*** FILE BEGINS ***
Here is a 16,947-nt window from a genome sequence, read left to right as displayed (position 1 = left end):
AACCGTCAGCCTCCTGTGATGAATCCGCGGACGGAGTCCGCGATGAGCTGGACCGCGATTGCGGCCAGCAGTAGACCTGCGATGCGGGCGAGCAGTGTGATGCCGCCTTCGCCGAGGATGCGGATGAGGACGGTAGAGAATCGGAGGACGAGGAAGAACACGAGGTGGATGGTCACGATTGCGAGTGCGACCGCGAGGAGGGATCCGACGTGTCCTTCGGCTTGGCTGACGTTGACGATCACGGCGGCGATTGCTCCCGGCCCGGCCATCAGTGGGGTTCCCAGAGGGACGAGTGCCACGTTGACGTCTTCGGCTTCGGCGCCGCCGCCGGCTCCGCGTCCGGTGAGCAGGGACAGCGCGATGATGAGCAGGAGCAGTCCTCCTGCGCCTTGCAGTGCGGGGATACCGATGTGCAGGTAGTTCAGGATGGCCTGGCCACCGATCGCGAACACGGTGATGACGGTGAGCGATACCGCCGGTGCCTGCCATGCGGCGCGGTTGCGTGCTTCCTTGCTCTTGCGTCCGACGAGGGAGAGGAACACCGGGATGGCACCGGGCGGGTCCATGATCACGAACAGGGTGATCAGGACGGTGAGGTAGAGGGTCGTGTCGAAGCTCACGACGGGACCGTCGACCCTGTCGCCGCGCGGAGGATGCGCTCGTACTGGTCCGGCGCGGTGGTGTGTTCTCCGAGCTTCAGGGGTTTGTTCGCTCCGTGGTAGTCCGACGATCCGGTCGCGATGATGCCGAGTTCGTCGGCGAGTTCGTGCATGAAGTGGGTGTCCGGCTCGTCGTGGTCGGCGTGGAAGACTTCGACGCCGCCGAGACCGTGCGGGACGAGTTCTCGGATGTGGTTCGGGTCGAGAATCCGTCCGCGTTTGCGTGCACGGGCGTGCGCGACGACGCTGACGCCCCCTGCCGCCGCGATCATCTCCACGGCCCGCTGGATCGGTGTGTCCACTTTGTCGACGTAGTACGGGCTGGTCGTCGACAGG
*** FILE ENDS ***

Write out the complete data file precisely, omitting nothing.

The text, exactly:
Here is a 16,947-nt window from a genome sequence, read left to right as displayed (position 1 = left end):
AACCGTCAGCCTCCTGTGATGAATCCGCGGACGGAGTCCGCGATGAGCTGGACCGCGATTGCGGCCAGCAGTAGACCTGCGATGCGGGCGAGCAGTGTGATGCCGCCTTCGCCGAGGATGCGGATGAGGACGGTAGAGAATCGGAGGACGAGGAAGAACACGAGGTGGATGGTCACGATTGCGAGTGCGACCGCGAGGAGGGATCCGACGTGTCCTTCGGCTTGGCTGACGTTGACGATCACGGCGGCGATTGCTCCCGGCCCGGCCATCAGTGGGGTTCCCAGAGGGACGAGTGCCACGTTGACGTCTTCGGCTTCGGCGCCGCCGCCGGCTCCGCGTCCGGTGAGCAGGGACAGCGCGATGATGAGCAGGAGCAGTCCTCCTGCGCCTTGCAGTGCGGGGATACCGATGTGCAGGTAGTTCAGGATGGCCTGGCCACCGATCGCGAACACGGTGATGACGGTGAGCGATACCGCCGGTGCCTGCCATGCGGCGCGGTTGCGTGCTTCCTTGCTCTTGCGTCCGACGAGGGAGAGGAACACCGGGATGGCACCGGGCGGGTCCATGATCACGAACAGGGTGATCAGGACGGTGAGGTAGAGGGTCGTGTCGAAGCTCACGACGGGACCGTCGACCCTGTCGCCGCGCGGAGGATGCGCTCGTACTGGTCCGGCGCGGTGGTGTGTTCTCCGAGCTTCAGGGGTTTGTTCGCTCCGTGGTAGTCCGACGATCCGGTCGCGATGATGCCGAGTTCGTCGGCGAGTTCGTGCATGAAGTGGGTGTCCGGCTCGTCGTGGTCGGCGTGGAAGACTTCGACGCCGCCGAGACCGTGCGGGACGAGTTCTCGGATGTGGTTCGGGTCGAGAATCCGTCCGCGTTTGCGTGCACGGGCGTGCGCGACGACGCTGACGCCCCCTGCCGCCGCGATCATCTCCACGGCCCGCTGGATCGGTGTGTCCACTTTGTCGACGTAGTACGGGCTGGTCGTCGACAGG